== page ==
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Not something that you see everyday as a bonsai, but if you have a little patience, you can make a really nice tree with them.  The tiny oranges that they make are just the right size to be in scale with a medium size tree.  The fruit peels and segments easily, like a mandrin orange, but is very sour, more like a lemon.  They do make a refreshing drink when you squeeze one into a glass of ice water, it gives it a nice citrusy flavor.

I have had this tree for many years, I started it from a very small cutting that was purchased from ebay in the late 90's.  Unfortunately, I don't have any pictures of its humble beginnings, the earliest is from 2014, so here she is:
Calamondrin grow really fast, but be prepared to wire, like every branch.  They have a very straight and upright growth habit.  You have to wire the branches early while they are still green, once they harden off it is very hard to bend them - orange wood is very hard!  It also has a rather annoying habit of throwing out branches everywhere, except where you need them.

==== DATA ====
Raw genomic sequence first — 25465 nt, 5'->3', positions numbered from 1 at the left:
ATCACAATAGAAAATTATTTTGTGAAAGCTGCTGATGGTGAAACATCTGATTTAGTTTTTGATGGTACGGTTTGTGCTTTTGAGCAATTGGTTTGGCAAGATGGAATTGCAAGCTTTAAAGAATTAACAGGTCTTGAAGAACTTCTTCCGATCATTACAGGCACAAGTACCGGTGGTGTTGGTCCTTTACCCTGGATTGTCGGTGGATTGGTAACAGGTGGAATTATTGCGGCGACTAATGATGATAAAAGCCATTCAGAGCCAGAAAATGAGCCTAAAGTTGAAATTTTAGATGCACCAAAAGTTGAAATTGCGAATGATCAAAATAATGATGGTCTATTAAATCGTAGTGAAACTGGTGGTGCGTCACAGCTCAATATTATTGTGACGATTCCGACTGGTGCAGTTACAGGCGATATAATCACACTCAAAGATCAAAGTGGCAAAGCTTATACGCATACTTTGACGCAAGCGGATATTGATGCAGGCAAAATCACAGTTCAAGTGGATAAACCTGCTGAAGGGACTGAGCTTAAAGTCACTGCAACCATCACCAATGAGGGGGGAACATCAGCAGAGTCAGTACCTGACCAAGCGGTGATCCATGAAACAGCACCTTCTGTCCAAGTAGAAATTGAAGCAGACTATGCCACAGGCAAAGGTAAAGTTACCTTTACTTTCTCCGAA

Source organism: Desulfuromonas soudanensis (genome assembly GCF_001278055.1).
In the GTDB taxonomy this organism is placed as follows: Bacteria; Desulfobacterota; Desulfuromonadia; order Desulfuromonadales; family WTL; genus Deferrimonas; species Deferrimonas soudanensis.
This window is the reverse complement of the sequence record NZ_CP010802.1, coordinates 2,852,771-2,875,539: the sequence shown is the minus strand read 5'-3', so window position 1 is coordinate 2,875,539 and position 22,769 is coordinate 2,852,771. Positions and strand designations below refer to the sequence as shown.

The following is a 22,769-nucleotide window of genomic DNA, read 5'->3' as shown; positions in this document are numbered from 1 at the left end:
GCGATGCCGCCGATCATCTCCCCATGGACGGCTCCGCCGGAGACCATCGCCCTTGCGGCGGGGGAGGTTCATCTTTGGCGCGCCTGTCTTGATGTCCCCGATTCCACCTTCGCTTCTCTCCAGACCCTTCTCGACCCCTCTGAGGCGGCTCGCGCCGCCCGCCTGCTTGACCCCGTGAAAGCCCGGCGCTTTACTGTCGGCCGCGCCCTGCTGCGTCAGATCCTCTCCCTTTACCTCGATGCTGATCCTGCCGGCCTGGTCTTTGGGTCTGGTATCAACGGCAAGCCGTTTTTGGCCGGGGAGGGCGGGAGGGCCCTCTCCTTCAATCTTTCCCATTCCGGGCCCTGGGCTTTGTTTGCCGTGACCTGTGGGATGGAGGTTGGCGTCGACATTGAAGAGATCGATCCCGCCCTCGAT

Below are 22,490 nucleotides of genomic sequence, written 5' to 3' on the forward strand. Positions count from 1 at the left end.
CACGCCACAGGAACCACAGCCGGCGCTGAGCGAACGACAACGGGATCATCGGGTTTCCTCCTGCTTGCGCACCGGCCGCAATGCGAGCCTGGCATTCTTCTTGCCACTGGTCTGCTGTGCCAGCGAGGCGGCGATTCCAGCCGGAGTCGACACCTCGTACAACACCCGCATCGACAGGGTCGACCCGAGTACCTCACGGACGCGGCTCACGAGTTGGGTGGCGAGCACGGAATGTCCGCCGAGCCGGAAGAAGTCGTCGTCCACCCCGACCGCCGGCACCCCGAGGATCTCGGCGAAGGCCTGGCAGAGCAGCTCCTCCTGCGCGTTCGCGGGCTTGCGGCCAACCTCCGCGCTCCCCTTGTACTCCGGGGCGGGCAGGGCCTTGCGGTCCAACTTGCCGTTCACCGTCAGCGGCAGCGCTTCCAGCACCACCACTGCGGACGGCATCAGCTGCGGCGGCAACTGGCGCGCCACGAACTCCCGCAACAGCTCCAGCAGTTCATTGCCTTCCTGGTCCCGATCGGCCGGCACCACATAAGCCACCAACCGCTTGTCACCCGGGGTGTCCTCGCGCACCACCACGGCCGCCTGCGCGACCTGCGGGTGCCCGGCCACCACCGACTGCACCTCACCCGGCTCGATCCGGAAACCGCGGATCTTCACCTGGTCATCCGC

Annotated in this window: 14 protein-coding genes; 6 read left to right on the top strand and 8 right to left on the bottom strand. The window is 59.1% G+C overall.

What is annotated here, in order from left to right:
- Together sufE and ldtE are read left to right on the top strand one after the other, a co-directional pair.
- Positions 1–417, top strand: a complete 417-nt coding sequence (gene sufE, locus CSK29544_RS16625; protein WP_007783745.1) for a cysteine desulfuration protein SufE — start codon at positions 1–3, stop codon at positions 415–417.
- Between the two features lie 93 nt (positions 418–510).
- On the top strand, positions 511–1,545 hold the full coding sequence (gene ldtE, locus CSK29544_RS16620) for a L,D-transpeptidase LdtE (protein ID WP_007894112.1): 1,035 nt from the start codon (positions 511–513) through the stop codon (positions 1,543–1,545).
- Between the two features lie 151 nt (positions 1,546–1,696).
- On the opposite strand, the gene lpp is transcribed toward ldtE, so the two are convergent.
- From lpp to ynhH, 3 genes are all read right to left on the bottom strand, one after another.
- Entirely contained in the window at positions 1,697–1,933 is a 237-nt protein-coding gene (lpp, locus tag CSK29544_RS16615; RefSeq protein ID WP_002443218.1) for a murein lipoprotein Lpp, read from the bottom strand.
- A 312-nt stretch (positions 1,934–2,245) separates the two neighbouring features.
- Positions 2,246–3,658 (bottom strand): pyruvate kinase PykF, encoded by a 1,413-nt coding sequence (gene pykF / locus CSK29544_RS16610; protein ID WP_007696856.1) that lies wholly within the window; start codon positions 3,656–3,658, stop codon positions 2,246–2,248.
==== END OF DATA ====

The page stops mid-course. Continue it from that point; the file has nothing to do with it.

In spite of all of their faults, if you stick with it, you will be rewarded with a very nice and unique bonsai.  On other thing, leaf miners love this (at least in my area) so be prepared to use a systemic to combat them.  This will make the fruit inedible, unless you like to eat pesticide, I have heard it gives it a spicey flavor.  Or, you can live with the miners and have unattractive foliage and enjoy non-tainted fruit--your choice.

This is what mine looks like today, leaf-mined foliage and all.  It will get a repot and restyle this spring:
Stay tuned for an article featuring the repot and restyle, coming soon to a Spring day near you.
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